US steel companies filed a series of trade cases last year to stem the flow of imported steel products into the United States. State support to steel mills in countries such as China and India has been cited often as a reason US steel companies are finding it hard to compete. It looks like steel companies aren’t wrong about pegging steel imports as their biggest challenge. US steel imports reached alarmingly high levels in late 2014 and continued to remain at elevated levels in 2015.
US steel companies have had their share of victories in their battle against unfairly traded steel products. Preliminary duties have been imposed on three key steel product categories: hot rolled, cold rolled, and corrosion-resistant steel products. US steel imports have been falling gradually since the beginning of 2015 as can be seen in the graph above.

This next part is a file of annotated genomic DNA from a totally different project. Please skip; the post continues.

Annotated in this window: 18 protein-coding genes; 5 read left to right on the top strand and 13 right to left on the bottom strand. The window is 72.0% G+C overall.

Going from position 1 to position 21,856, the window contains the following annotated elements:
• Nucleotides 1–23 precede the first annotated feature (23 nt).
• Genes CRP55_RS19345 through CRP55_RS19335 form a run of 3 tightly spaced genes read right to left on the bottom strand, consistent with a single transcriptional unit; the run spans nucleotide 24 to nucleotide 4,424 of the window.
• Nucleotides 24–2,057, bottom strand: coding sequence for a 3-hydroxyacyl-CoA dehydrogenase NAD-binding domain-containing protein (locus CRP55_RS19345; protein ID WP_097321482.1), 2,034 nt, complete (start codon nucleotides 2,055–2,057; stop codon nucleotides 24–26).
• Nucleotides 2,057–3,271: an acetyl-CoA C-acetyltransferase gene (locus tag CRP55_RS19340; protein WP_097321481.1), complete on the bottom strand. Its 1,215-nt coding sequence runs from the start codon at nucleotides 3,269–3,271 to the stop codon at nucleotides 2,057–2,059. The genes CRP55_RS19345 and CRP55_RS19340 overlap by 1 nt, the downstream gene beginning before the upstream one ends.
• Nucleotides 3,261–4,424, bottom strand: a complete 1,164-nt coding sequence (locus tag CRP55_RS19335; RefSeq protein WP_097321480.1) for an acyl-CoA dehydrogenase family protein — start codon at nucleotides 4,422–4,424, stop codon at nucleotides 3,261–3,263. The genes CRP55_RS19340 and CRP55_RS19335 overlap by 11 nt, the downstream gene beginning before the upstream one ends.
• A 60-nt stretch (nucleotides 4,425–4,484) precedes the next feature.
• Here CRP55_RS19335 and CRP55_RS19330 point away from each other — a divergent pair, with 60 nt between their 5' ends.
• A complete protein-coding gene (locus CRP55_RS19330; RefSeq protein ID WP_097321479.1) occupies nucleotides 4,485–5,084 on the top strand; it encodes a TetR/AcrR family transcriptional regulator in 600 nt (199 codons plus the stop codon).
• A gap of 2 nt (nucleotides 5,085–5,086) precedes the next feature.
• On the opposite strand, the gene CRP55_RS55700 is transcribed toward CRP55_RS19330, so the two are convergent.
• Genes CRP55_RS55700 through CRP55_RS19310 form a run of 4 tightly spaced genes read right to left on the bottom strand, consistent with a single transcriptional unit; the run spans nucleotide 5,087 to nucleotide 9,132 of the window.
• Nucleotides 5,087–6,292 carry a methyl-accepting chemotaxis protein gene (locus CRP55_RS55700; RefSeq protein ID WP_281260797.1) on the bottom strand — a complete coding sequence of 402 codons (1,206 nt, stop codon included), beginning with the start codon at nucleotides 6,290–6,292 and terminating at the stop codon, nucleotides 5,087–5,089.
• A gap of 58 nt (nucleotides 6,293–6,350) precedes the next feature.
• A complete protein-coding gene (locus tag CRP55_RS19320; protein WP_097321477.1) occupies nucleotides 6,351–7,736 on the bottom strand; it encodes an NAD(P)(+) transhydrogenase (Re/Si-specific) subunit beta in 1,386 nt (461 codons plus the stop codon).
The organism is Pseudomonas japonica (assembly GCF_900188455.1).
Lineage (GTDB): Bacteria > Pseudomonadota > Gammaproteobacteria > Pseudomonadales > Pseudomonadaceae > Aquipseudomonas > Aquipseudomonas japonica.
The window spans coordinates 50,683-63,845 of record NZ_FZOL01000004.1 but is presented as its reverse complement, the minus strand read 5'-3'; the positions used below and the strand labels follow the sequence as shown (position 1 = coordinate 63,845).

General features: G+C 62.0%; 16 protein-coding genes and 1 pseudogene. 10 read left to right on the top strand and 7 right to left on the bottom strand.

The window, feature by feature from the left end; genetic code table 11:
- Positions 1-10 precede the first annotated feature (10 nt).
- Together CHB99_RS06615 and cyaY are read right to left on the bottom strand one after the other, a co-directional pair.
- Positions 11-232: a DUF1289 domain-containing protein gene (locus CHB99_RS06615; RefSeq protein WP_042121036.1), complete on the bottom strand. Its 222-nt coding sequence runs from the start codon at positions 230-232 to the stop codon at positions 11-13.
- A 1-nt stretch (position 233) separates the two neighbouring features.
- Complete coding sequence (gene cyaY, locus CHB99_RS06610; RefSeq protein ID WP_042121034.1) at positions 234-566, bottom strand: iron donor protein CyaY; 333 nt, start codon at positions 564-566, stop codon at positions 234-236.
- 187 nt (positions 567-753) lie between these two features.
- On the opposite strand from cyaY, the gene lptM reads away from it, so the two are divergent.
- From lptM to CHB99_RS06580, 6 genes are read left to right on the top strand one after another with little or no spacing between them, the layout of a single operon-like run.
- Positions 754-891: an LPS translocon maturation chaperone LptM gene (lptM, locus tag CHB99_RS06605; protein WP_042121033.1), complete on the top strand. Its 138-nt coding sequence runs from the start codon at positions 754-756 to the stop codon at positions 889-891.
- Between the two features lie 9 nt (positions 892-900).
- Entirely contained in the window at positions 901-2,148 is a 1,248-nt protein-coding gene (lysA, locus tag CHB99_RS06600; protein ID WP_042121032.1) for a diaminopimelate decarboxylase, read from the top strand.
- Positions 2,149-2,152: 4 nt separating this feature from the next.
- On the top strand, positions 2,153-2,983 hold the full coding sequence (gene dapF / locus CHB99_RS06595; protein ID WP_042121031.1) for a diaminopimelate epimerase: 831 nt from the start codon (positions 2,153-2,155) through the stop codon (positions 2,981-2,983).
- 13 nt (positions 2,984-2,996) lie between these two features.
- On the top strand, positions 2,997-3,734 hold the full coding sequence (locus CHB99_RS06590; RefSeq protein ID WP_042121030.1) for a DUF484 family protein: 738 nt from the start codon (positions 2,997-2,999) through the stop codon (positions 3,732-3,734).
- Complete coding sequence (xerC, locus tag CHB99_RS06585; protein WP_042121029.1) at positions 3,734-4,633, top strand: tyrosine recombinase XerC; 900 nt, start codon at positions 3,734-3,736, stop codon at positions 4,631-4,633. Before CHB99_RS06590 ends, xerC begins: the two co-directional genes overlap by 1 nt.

The downtrend in steel imports continued in February 2016. US steel imports fell ~40% year-over-year (or YoY) according to the preliminary data released by the United States Census Bureau. This was preceded by a 41% YoY decline in January as well. February steel imports are the lowest since December 2011.
Falling steel imports have been among the biggest reasons for the optimism in the US (VTI) steel industry. Steel companies have raised their spot selling prices as import pressure has subsided. Higher steel prices will boost the earnings of steelmakers like U.S. Steel (X), AK Steel (AKS), Nucor (NUE), and ArcelorMittal (MT).
Having said that, can US steel imports continue to fall amid a supply glut in international markets? We’ll explore this aspect in the next part of the series.